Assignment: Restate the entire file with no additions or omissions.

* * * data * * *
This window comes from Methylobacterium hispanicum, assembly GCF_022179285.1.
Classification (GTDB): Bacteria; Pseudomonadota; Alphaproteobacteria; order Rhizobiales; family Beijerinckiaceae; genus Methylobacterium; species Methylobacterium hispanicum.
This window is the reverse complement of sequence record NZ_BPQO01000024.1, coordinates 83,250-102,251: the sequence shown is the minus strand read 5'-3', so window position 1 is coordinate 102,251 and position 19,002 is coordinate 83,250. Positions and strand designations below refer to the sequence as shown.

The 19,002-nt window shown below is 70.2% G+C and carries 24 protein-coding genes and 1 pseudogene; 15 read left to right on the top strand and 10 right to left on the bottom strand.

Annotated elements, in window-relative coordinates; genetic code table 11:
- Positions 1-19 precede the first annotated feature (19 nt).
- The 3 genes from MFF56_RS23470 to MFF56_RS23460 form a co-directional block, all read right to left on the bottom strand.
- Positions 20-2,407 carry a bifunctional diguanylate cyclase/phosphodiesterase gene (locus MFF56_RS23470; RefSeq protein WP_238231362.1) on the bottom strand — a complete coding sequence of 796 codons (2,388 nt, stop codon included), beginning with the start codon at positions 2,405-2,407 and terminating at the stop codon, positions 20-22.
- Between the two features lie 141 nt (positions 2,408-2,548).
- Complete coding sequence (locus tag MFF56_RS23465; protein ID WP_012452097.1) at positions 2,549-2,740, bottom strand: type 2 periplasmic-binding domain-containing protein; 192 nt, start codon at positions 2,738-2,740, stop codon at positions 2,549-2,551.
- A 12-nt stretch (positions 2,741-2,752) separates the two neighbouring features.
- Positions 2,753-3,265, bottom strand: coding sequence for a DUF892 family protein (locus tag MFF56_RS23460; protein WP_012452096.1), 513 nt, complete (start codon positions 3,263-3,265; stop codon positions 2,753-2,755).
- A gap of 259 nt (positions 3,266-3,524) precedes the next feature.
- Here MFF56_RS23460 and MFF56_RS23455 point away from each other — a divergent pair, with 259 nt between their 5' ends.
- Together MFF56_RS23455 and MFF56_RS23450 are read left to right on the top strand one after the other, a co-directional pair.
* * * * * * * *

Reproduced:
This window comes from Methylobacterium hispanicum, assembly GCF_022179285.1.
Classification (GTDB): Bacteria; Pseudomonadota; Alphaproteobacteria; order Rhizobiales; family Beijerinckiaceae; genus Methylobacterium; species Methylobacterium hispanicum.
This window is the reverse complement of sequence record NZ_BPQO01000024.1, coordinates 83,250-102,251: the sequence shown is the minus strand read 5'-3', so window position 1 is coordinate 102,251 and position 19,002 is coordinate 83,250. Positions and strand designations below refer to the sequence as shown.

The 19,002-nt window shown below is 70.2% G+C and carries 24 protein-coding genes and 1 pseudogene; 15 read left to right on the top strand and 10 right to left on the bottom strand.

Annotated elements, in window-relative coordinates; genetic code table 11:
- Positions 1-19 precede the first annotated feature (19 nt).
- The 3 genes from MFF56_RS23470 to MFF56_RS23460 form a co-directional block, all read right to left on the bottom strand.
- Positions 20-2,407 carry a bifunctional diguanylate cyclase/phosphodiesterase gene (locus MFF56_RS23470; RefSeq protein WP_238231362.1) on the bottom strand — a complete coding sequence of 796 codons (2,388 nt, stop codon included), beginning with the start codon at positions 2,405-2,407 and terminating at the stop codon, positions 20-22.
- Between the two features lie 141 nt (positions 2,408-2,548).
- Complete coding sequence (locus tag MFF56_RS23465; protein ID WP_012452097.1) at positions 2,549-2,740, bottom strand: type 2 periplasmic-binding domain-containing protein; 192 nt, start codon at positions 2,738-2,740, stop codon at positions 2,549-2,551.
- A 12-nt stretch (positions 2,741-2,752) separates the two neighbouring features.
- Positions 2,753-3,265, bottom strand: coding sequence for a DUF892 family protein (locus tag MFF56_RS23460; protein WP_012452096.1), 513 nt, complete (start codon positions 3,263-3,265; stop codon positions 2,753-2,755).
- A gap of 259 nt (positions 3,266-3,524) precedes the next feature.
- Here MFF56_RS23460 and MFF56_RS23455 point away from each other — a divergent pair, with 259 nt between their 5' ends.
- Together MFF56_RS23455 and MFF56_RS23450 are read left to right on the top strand one after the other, a co-directional pair.